"Little Christmas," also known as "Old Christmas," is one of the traditional names among Irish Christians and Amish Christians for January 6th, which is also known more widely as the Feast of the Epiphany, celebrated after the conclusion of the twelve days of “Christmastide.” It is the traditional end of the Christmas season and until 2013 was the last day of the Christmas holidays for both primary and secondary schools in Ireland.
Christmastide (also known as Christmastime or the Christmas season) follows the better-known Advent and is a season of the liturgical year in most Christian church which begins on December 24th at sunset or Vespers, which is liturgically the beginning of Christmas Eve.
Customs of the Christmas season include gift giving, attending Nativity plays, and church services, eating special food, such as Christmas cake, and singing Christmas carols. Today, it seems that Christmas music is shut down on December 26th, but this wasn’t the case when Little Christmas was more in vogue. Of course, one of the most fitting and familiar songs heard during this period in days of old was "The Twelve Days of Christmas."
Outside of “drummers drumming,” “maids a-milking” and “lords a-leaping,” the song is half-comprised of aviary gift offerings ranging from partridges to turtle doves to French hens. Not in the market for “calling birds,” “swans a-swimming” or “geese a-laying,” especially this time of year, I can also confess that my “Christmas List” also doesn’t include the fore-mentioned “golden rings,” “dancing ladies” or “piping pipers.” But, hey, no complaints from me, as it’s been a nice twelve days regardless.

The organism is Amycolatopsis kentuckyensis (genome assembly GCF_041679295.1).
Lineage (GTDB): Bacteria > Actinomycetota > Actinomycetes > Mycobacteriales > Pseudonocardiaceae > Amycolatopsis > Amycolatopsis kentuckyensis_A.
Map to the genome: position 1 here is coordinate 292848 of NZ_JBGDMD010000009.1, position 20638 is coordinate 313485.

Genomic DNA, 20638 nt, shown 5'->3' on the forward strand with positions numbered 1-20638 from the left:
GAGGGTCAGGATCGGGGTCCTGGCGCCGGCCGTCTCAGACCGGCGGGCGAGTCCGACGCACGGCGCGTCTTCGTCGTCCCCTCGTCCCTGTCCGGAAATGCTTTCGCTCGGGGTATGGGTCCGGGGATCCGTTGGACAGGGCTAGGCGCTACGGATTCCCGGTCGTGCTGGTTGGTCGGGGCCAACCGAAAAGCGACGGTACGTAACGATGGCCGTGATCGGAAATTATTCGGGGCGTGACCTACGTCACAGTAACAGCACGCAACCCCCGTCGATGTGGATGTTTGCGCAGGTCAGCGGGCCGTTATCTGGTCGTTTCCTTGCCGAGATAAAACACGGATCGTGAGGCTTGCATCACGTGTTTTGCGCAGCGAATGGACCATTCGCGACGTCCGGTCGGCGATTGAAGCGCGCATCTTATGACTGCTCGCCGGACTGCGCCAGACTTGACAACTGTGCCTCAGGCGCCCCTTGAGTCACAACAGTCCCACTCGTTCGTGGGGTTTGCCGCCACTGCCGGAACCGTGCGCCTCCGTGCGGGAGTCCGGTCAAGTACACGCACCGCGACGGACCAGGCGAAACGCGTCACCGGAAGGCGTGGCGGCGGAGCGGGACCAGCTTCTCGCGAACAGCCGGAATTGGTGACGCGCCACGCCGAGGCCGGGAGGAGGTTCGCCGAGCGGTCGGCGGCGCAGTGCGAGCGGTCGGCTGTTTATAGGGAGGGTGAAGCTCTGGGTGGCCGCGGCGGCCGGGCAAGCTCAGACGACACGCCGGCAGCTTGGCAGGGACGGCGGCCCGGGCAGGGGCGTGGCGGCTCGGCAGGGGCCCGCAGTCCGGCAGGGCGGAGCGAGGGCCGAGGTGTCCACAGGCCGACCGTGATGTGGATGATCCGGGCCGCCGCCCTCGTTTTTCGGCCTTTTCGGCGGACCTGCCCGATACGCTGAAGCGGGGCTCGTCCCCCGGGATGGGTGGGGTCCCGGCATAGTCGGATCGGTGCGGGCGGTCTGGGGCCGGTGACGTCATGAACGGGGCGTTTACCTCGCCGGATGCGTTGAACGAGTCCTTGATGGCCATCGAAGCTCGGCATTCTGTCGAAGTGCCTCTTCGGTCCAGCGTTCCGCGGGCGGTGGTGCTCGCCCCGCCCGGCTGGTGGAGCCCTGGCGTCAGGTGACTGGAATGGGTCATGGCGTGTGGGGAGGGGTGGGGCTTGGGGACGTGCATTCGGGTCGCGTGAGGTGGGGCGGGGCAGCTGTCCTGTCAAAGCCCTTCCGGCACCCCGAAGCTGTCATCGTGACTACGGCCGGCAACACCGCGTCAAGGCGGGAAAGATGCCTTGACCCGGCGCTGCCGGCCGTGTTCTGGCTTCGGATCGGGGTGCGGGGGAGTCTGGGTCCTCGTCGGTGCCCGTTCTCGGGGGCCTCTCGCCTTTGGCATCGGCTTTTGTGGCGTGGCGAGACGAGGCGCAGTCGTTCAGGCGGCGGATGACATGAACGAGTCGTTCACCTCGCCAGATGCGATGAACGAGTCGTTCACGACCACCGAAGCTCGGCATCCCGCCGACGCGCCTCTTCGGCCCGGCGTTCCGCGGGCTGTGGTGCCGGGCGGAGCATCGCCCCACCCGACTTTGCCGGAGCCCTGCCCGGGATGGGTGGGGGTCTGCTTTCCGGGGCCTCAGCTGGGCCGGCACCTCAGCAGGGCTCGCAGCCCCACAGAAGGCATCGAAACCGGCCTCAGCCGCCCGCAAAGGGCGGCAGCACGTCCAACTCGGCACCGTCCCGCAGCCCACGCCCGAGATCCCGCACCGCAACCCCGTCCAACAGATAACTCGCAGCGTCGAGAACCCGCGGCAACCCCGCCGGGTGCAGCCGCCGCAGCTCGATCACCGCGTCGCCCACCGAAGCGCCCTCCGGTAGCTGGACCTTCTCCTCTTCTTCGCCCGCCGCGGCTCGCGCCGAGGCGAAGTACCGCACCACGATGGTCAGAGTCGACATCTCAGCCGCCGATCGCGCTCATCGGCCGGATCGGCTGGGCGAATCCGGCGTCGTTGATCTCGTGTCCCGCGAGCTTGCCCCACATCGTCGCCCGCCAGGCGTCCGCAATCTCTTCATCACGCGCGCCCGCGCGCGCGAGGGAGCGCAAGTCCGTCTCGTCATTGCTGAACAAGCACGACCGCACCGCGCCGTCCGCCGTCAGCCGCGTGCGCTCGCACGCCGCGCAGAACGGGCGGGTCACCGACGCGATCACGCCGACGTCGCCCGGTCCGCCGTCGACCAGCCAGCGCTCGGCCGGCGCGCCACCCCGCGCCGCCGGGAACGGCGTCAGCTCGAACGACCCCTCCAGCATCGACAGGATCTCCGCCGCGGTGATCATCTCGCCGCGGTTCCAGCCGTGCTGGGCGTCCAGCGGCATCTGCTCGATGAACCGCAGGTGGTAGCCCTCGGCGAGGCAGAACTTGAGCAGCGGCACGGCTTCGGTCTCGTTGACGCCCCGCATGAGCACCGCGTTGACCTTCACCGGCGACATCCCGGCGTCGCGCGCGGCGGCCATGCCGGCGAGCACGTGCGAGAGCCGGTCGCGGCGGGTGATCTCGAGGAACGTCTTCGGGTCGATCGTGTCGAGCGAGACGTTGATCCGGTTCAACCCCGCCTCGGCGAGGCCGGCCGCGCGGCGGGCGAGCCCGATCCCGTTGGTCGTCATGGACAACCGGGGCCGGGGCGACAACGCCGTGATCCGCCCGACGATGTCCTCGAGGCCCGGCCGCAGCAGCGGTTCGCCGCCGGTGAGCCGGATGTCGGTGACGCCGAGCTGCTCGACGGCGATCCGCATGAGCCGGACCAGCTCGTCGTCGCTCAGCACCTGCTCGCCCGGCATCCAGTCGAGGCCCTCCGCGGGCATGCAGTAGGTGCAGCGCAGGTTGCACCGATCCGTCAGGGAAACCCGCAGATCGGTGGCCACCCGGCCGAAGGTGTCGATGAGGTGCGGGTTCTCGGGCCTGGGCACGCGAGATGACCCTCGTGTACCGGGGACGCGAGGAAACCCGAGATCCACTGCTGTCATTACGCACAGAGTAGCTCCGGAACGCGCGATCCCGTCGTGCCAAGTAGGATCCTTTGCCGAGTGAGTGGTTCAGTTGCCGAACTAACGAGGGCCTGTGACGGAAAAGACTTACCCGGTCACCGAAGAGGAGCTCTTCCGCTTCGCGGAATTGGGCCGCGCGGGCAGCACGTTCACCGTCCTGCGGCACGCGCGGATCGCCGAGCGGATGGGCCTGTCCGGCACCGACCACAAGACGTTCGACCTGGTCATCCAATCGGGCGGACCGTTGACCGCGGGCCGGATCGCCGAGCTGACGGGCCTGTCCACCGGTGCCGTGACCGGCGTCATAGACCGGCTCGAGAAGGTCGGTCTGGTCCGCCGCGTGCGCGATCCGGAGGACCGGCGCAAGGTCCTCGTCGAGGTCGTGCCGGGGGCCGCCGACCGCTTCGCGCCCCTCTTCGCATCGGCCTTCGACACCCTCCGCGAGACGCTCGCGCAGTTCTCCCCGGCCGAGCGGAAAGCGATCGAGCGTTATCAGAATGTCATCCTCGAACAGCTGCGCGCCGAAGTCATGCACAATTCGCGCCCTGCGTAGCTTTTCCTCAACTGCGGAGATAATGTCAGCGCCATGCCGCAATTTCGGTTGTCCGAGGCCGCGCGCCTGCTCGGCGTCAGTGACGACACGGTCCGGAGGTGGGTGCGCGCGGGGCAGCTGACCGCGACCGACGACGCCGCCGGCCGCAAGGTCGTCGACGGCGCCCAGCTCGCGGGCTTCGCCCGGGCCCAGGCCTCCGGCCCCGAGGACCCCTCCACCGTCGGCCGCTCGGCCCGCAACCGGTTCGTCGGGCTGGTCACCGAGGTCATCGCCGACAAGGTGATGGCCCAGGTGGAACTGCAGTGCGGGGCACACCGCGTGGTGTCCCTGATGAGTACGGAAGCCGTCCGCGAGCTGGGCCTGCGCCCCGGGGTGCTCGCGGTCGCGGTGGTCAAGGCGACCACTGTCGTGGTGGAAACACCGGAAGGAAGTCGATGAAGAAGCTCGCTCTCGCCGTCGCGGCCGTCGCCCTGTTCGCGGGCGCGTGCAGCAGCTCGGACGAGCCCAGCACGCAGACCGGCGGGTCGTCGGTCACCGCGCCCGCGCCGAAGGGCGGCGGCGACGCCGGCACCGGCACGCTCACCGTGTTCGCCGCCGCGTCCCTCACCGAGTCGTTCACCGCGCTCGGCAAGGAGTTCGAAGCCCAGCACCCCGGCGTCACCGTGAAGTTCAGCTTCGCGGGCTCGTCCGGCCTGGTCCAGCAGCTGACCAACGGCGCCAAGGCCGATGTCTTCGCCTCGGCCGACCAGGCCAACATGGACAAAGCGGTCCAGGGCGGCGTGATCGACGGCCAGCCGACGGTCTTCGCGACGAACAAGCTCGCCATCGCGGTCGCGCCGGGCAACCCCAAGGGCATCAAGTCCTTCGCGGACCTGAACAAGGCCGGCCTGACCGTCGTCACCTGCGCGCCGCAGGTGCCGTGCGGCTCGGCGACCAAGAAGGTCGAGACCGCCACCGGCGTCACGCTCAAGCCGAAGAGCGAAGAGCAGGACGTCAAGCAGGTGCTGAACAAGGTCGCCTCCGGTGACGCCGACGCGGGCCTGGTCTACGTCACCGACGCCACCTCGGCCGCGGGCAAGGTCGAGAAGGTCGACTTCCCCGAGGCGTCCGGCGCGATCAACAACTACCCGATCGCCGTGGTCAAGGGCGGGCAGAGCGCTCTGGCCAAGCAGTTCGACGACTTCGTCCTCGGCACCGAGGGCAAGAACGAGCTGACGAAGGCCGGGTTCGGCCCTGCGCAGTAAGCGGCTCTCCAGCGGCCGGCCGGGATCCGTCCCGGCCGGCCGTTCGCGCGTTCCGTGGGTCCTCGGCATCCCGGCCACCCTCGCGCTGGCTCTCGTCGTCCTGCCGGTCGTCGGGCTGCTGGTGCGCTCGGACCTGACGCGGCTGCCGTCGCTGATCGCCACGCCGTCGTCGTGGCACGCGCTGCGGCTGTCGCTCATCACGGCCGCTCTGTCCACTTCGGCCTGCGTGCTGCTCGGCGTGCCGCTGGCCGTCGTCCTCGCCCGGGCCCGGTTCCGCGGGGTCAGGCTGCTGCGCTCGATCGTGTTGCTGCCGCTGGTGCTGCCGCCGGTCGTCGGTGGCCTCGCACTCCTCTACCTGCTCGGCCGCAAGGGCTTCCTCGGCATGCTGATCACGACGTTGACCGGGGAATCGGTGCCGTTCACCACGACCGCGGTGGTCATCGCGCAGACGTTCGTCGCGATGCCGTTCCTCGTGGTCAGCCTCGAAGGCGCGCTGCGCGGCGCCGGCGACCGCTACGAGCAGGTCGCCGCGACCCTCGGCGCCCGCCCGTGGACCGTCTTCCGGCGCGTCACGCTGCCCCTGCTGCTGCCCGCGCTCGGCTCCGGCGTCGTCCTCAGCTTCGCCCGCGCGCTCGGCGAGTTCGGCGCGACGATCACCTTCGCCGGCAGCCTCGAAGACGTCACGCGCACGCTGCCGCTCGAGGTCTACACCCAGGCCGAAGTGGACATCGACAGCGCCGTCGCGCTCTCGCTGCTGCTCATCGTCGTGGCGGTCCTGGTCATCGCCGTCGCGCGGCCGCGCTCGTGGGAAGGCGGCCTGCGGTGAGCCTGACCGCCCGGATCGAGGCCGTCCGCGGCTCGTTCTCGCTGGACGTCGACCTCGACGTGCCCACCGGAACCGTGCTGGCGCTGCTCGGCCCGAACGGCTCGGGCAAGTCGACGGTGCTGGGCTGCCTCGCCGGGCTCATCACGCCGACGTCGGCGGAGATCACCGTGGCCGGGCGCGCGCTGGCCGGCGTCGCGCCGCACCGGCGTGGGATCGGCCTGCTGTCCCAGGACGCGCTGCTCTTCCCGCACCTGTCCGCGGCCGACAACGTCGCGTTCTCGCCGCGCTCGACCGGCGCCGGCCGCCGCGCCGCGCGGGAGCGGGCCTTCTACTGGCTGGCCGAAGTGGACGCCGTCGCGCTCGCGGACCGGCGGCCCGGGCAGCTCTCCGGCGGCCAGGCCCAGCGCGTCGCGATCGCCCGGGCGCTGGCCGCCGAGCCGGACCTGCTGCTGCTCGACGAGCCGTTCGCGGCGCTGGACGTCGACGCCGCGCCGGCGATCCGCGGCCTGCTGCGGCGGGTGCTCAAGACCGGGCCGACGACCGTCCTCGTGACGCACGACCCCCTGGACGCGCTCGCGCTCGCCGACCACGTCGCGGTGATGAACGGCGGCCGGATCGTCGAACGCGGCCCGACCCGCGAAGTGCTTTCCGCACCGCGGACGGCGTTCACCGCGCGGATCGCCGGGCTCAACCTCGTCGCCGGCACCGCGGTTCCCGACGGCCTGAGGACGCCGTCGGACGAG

In researching this piece, I learned that there are several celebrations comprising Christmastide, including Christmas Day, St. Stephen's Day (December 26th), Childermas (December28th), New Year's Eve, the Feast of the Circumcision of Christ or the Solemnity of Mary, Mother of God (January 1st), and the Feast of the Holy Family (date varies), and Epiphany Eve or Twelfth Night (the evening of January 5th). However, to my surprise, I found a brand-new celebration compartmentalized within the joyous “Twelve Days,” truly making it a Baker’s Dozen, both literally and figuratively.
That’s right, “Four Days of Glaze!” from December 31st-January 3rd. Two dozen Krispy Kreme glazed doughnuts for $12! What a Christmastide delight for young and old, while crushing thousands of proposed weight loss New Year’s resolutions on a national scale. Only a temporary setback for the determined however, but made me think of a great lyric object if only the Twelve Days of Christmas Song was actually “Twenty-four Days of Christmas”--24 donuts a-glazin’.
Yours truly certainly took advantage of this sugary celebration, but I admit that it was solely due to the arduous research work I was conducting on this week’s subject, a lady by the name of Sarah Glaze. In my introductory internet searches for “Glaze,” I was inundated by Krispy Kreme advertisements as you can imagine. Weeks ago, I was truly thinking that my lead-in segue for this blog would have been tied to a bout with freezing rain over donuts, but warmer temperatures simply delivered rain without a chance for “precipatory glaze.”